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How Locks Work!

Don't worry if you are about to go on your first narrow boat hire holiday and have no idea how to operate a lock your trainer will explain it all to you.

Locks are devices for raising and lowering narrow boats between different levels of water on the canals. Locks, when you get the hang of them, are all part of the fun of a narrow boat holiday.

GOING UP!

Going Up Open the gate and take the narrow boat into the lock and close the gate behind you. Using your windlass open the sluice gate and allow the water to flow from the top pound into the lock.

The narrow boat will then rise as the lock fills with water. When the water level inside the lock is the same as the water level ahead in the canal open the top gates and take the narrow boat out. Close both the sluice gate and the lock gate behind you to preserve water.

GOING DOWN!

Going DownOpen the lock gate and take the narrow boat into the lock, remember to close the gate behind the boat. Open the sluice gate with your windlass and allow the water to drain out of the lock. The narrow boat will lower as the water level in the lock drops. When the water level inside the lock is the same as the water level ahead in the canal open the bottom gates and take the narrow boat out. Close both the sluice gate and the lock gate behind you to preserve water.

Feel the excitement of starting a challenging lock flight and get a real sense of achievement as you and your crew navigate your narrow boat through some of these. There are hundreds of locks throughout the canal system and all have a slightly different way of operating.

Narrow and Broad Locks

These locks were built to two sizes a narrow locks which can accommodate one narrow boat and a broad lock that can fit two narrow boats side by side, these locks are the most common on the canal system.

Duplicate Locks

As canals became busier many locks created bottlenecks so to speed up the passage of the narrow boats another lock was built alongside the existing one. Narrow boats were then worked in pairs in meant that two boats could pass in the locks side by side.

Stop Locks

Water was a very valuable commodity so Stop Locks were built where canals joined to keep the water belonging to the two canal companies separate.

Guillotine Locks

A lock where the gate is wound upwards like the blade of a guillotine.

Lock Flights

A series of locks in close proximity with a short pound in between.

Staircase Locks

Used when a very steep gradient has to be climbed and where the bottom gate of one is the top gates of the next.

Staircase Locks

As you cruise your narrow boat on the canals you may be lucky enough to encounter one of these famous and awe inspiring narrow boating opportunities. The Hatton Locks are known as the 'Stairway to Heaven' and are situated in beautiful countryside of Warwickshire. The 21 strong flight of locks raise or drop the Grand Union Canal for over 146 feet.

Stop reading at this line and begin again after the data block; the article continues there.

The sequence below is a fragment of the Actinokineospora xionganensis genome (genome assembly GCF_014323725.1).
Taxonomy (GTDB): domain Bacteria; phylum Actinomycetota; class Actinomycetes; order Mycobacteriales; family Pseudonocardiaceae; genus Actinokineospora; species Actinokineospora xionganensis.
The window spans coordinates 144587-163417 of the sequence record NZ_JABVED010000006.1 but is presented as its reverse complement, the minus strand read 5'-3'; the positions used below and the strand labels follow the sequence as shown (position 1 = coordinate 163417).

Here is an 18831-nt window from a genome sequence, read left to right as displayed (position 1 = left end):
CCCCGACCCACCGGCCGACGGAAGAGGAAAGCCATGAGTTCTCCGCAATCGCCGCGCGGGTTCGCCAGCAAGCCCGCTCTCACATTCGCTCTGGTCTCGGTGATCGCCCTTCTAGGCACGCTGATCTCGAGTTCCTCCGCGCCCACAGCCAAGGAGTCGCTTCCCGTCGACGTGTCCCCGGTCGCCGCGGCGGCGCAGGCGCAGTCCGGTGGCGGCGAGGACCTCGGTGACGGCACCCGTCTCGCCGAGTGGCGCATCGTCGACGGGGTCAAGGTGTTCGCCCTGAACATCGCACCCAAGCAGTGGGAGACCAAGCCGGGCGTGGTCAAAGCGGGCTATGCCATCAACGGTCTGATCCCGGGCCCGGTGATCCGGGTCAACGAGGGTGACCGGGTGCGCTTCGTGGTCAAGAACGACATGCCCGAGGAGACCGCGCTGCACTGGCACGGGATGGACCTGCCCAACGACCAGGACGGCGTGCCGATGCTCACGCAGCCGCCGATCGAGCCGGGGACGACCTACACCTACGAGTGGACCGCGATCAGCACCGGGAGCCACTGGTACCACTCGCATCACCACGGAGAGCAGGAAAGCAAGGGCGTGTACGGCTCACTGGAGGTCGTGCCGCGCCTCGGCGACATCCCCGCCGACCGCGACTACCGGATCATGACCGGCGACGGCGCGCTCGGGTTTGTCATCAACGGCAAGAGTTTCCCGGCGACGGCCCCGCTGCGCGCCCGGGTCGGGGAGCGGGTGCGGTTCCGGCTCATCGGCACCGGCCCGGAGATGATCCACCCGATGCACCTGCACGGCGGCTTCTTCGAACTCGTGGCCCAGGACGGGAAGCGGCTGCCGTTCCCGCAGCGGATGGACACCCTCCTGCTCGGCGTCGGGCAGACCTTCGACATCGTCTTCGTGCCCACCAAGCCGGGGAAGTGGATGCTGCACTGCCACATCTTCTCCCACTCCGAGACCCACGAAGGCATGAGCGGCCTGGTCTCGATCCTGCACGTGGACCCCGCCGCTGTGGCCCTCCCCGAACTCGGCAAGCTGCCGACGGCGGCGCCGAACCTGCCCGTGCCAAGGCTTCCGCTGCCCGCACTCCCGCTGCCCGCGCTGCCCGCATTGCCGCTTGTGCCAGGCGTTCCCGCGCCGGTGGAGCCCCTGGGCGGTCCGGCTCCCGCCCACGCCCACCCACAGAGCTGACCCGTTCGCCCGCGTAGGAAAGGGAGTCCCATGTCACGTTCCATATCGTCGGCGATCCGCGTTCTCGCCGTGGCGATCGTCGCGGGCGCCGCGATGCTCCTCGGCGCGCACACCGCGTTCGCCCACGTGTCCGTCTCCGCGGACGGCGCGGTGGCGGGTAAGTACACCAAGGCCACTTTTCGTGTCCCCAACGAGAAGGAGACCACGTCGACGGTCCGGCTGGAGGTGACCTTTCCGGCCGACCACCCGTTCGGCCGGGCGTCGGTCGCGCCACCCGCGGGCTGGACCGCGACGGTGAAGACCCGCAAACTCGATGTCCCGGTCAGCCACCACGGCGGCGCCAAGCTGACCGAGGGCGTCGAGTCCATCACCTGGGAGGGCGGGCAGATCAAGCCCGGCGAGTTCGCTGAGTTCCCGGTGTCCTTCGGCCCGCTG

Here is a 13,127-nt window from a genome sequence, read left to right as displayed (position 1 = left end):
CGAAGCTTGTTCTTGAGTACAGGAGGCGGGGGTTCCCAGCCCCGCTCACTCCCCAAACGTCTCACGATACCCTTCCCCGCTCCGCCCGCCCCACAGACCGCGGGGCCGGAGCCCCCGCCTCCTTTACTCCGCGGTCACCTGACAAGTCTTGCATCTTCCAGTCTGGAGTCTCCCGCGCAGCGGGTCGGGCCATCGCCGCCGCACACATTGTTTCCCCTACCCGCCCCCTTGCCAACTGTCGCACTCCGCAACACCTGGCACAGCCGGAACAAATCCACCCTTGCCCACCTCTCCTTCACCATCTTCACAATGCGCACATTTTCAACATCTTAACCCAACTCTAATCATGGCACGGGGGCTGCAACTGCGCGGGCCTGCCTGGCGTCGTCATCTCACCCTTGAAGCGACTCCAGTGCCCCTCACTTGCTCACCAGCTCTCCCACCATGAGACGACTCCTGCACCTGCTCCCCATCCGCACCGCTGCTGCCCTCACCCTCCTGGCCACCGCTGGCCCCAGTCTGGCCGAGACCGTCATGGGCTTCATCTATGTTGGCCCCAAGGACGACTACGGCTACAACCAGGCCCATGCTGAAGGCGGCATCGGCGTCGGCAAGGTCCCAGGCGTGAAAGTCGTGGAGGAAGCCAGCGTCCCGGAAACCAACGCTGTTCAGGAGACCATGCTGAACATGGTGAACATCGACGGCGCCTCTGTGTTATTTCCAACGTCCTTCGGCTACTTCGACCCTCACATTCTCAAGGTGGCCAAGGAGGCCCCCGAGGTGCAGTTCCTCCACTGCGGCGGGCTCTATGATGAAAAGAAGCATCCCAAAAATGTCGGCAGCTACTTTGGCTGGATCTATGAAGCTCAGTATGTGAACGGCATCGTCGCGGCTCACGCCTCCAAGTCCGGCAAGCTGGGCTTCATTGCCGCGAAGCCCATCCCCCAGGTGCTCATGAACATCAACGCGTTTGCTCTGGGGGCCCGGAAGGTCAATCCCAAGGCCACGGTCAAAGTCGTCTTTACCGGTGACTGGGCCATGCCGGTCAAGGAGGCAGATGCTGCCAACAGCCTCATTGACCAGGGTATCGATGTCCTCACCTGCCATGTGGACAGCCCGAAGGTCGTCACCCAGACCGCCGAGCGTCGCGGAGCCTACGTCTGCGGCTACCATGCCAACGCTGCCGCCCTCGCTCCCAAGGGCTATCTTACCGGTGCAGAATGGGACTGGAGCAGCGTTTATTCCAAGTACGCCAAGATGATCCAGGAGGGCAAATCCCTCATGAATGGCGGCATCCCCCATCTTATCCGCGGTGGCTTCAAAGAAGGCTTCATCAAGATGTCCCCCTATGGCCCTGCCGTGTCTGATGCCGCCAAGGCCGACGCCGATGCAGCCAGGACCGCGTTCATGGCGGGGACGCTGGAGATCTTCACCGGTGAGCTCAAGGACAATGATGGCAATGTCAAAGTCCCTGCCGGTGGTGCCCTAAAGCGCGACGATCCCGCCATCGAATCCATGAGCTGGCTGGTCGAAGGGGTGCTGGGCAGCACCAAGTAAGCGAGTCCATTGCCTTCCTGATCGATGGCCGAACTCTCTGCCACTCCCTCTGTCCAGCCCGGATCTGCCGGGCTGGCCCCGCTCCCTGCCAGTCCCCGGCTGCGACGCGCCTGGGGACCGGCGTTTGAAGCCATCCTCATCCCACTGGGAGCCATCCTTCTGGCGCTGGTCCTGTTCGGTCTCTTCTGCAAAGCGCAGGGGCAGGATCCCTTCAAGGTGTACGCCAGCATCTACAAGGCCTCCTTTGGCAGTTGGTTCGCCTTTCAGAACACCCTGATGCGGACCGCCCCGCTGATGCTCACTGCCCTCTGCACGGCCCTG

The Caen Hill Locks on the Kennet and Avon Canal are the steepest flight of locks in the world. Spread out for over 2 miles the locks will raise your narrow boat for a total of 237 feet. The main flight of 16 locks is built very close together and then forms part of a longer series of 29 locks in total.

The Bratch Lock on the Staffordshire and Worcester Canal is the steepest staircase lock in the UK and thee is a lock keeper on hand to help you and your narrow boat through the more complicated workings of this staircase lock.

The thirty locks of the Tardebigge Flight is situated on the Worcester and Birmingham Canal. Navigate your narrow boat through the the largest flight of locks in Britain. The Locks raise the canal up 220 feet for over 2 miles and the top lock has a rise of 11 feet which is unusually high for a single lock.

The Foxton Flight on the Grand Union Canal close to Leicester consist of two staircases each with five locks. The locks are usually manned and the lock keeper will help you guide your narrow boat through.

How locks work

He will instruct you in which order to open the paddles, red or white, depending on where he wants to direct the water. The Tuel Lock on the Rochdale Canal has only been restored as recently as 1996 and is a miracle of modern engineering.

It has a drop of around 20 feet and is the deepest inland waterway lock in Britain. An unusual design is it has two sets of lower gates so that water can be saved when shorter narrow boats pass through. Book your passage with the lock keeper and he will assist you and your narrow boat through.

Built in the 1770s the Cheshire Locks raises the Trent and Mersey Canal from the Cheshire Plain at Wheelock. These 31 locks named "Heartbreak Hill" are named not because there are so many but because they are really close together.

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